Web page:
My first time in Louisiana was in the autumn of 1968. It was an unforgettable experience in my life.
This being the 1960s, and we being Peace Corps volunteers, we made a real effort to join the local African-American community.
We were training on the campus of a former black college in the rural town of Baker, a short ride from Baton Rouge. Though all of us were white, we spent our evenings at a local tavern called “The Mustang.” The owner, celebrating our nightly arrival there, even renamed the place in the language of Swaziland, which we were all studying intensively starting each day from sun-up.
Another bar frequented by local African-Americans was not so friendly. Three of our group entered it only to be told by its white owner that they were not welcome, not one bit, that this establishment was for black patrons only.
It happened in Tangipahoa Parish, near the Mississippi line where some of the Peace Corps trainees were building houses for poor families. When the three of them refused to leave, the bartender called the sheriff. When one of our guys, a tough fellow from Bayonne, New Jersey, questioned why, he was arrested and pistol-whipped. Cracked across the head with the stock of a shotgun, our guy from Jersey was kicked repeatedly after hitting the ground, called a “nigger lover” again and again. He ended up in a hospital where the doctor who sewed him up – he had a broken nose, 17 stitches and some cracked ribs – called the Peace Corps.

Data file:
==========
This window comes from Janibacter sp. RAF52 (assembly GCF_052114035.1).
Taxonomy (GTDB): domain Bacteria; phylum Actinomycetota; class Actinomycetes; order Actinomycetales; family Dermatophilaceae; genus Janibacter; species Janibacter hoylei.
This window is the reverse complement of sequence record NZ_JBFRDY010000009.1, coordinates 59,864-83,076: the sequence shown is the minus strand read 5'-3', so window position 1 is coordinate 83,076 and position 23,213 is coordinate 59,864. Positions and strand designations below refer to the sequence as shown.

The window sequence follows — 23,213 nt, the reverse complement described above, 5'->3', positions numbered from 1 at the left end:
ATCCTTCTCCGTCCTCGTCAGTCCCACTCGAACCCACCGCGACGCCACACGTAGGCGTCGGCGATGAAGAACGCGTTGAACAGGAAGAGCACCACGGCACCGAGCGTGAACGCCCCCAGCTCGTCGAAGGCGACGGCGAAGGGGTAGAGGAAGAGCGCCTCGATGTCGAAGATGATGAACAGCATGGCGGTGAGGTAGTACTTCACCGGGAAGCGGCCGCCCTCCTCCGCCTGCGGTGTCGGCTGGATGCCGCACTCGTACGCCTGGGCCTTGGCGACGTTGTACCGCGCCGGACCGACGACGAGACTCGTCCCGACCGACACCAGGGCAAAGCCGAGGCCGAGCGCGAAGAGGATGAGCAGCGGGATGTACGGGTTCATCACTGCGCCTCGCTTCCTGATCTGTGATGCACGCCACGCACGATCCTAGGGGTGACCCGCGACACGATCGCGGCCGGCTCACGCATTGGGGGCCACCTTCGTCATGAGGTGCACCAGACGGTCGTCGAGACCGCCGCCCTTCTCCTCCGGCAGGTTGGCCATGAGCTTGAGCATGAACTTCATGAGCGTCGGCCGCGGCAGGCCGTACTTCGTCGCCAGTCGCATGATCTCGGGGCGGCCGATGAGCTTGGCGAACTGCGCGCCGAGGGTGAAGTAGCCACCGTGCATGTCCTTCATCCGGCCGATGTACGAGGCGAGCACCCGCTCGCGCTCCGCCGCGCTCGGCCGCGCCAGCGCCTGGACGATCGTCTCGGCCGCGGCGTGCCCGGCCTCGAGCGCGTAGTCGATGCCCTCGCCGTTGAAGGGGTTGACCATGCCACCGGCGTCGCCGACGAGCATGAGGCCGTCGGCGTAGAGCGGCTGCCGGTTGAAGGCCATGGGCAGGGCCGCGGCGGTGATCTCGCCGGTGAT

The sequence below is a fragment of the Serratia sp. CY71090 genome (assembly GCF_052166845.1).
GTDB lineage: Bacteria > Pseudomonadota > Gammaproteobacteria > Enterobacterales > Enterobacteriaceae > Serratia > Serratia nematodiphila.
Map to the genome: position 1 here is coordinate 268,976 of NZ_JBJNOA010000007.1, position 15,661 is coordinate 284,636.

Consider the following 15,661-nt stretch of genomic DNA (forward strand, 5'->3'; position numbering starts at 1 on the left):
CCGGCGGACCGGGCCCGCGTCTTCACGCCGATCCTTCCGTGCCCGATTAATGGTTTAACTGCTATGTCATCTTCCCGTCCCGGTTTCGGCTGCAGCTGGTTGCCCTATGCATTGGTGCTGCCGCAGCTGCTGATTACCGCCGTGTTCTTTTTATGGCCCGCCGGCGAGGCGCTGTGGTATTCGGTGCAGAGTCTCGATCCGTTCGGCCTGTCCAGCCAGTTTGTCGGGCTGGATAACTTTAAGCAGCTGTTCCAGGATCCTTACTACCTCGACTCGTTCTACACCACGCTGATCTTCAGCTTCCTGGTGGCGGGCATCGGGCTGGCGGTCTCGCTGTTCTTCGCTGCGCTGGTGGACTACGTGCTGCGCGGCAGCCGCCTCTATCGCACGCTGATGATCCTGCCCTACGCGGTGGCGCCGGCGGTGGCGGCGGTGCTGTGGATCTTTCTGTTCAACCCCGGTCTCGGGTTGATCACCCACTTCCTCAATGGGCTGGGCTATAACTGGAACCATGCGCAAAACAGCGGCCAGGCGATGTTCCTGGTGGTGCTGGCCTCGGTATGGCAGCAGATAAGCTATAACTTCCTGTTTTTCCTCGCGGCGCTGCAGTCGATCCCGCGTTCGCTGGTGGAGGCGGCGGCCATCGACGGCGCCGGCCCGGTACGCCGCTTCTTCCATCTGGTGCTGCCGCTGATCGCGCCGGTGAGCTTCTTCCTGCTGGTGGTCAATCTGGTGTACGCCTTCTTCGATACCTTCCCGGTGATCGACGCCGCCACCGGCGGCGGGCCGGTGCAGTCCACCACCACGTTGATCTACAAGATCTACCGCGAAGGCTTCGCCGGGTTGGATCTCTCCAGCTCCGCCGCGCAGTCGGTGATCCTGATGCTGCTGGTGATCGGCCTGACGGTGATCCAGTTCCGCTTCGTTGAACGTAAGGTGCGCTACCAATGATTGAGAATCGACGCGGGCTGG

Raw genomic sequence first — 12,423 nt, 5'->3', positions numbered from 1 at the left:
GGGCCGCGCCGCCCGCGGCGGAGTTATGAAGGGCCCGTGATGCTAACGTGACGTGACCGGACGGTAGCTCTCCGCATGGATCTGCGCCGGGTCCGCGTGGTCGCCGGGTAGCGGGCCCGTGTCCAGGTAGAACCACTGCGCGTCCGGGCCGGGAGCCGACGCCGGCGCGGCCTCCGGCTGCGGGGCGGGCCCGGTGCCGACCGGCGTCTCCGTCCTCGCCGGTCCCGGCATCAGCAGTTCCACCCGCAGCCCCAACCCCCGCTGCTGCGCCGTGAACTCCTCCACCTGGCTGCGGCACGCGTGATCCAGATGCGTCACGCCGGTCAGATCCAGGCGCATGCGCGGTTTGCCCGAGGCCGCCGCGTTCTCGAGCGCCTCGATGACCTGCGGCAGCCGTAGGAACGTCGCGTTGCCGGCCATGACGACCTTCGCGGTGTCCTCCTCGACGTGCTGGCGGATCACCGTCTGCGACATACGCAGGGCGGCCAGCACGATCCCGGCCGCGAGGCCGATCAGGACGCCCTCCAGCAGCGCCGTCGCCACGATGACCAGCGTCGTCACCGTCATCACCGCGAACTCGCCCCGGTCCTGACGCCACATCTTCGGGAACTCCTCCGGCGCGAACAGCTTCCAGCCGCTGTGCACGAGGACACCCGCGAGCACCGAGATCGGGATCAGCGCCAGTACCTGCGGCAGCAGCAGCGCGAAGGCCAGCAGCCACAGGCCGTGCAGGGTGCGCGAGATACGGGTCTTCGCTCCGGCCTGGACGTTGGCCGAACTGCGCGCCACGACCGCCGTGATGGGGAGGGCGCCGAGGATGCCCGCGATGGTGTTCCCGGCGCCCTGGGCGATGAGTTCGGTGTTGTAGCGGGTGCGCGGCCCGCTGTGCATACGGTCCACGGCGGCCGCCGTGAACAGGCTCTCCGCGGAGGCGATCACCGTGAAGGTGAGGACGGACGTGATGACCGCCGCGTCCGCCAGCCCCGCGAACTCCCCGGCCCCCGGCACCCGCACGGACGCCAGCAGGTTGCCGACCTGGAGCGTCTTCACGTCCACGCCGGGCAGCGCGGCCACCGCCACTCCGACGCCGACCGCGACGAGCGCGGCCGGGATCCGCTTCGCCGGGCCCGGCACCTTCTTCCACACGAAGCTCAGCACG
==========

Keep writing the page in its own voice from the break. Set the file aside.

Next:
What came of it? Nothing. The FBI decided it couldn’t get a conviction against the local sheriff. My friend decided it was better to spend two years working in Swaziland.
It was a different time.
A part of our training and preparation for living and working in Africa was to assign each of us to a “live-in” situation with a local African-American family.
Today, that might seem absurd, What – really? – does a family living in Louisiana in the late 20th century have to do with one living in rural Africa far from modern society, much less from the United States of America.
That said, I treasure that time in Louisiana – the hitch hike to New Orleans, the rough, sometimes scary relations with certain local whites, the whole shebang. That includes getting a wide-eyed look at the last twilight days of Jim Crow and its stunning brutality.